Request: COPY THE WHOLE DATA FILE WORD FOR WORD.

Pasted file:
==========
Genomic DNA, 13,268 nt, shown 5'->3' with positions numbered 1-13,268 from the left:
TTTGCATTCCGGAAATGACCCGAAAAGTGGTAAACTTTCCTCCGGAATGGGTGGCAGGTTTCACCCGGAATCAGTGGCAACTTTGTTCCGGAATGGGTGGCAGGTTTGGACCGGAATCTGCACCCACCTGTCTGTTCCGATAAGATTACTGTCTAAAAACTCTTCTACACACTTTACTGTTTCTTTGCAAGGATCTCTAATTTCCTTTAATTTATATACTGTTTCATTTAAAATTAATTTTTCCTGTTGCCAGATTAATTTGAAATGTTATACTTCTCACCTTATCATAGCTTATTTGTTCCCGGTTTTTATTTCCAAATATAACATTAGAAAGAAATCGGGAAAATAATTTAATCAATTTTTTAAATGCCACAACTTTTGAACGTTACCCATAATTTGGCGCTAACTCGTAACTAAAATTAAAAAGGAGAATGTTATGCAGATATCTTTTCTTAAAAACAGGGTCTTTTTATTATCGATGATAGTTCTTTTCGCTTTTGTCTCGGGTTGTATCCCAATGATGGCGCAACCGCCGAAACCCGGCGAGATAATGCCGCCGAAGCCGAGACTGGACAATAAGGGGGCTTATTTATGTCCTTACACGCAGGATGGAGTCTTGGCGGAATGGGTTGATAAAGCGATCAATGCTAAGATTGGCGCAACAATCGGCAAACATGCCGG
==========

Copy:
Genomic DNA, 13,268 nt, shown 5'->3' with positions numbered 1-13,268 from the left:
TTTGCATTCCGGAAATGACCCGAAAAGTGGTAAACTTTCCTCCGGAATGGGTGGCAGGTTTCACCCGGAATCAGTGGCAACTTTGTTCCGGAATGGGTGGCAGGTTTGGACCGGAATCTGCACCCACCTGTCTGTTCCGATAAGATTACTGTCTAAAAACTCTTCTACACACTTTACTGTTTCTTTGCAAGGATCTCTAATTTCCTTTAATTTATATACTGTTTCATTTAAAATTAATTTTTCCTGTTGCCAGATTAATTTGAAATGTTATACTTCTCACCTTATCATAGCTTATTTGTTCCCGGTTTTTATTTCCAAATATAACATTAGAAAGAAATCGGGAAAATAATTTAATCAATTTTTTAAATGCCACAACTTTTGAACGTTACCCATAATTTGGCGCTAACTCGTAACTAAAATTAAAAAGGAGAATGTTATGCAGATATCTTTTCTTAAAAACAGGGTCTTTTTATTATCGATGATAGTTCTTTTCGCTTTTGTCTCGGGTTGTATCCCAATGATGGCGCAACCGCCGAAACCCGGCGAGATAATGCCGCCGAAGCCGAGACTGGACAATAAGGGGGCTTATTTATGTCCTTACACGCAGGATGGAGTCTTGGCGGAATGGGTTGATAAAGCGATCAATGCTAAGATTGGCGCAACAATCGGCAAACATGCCGG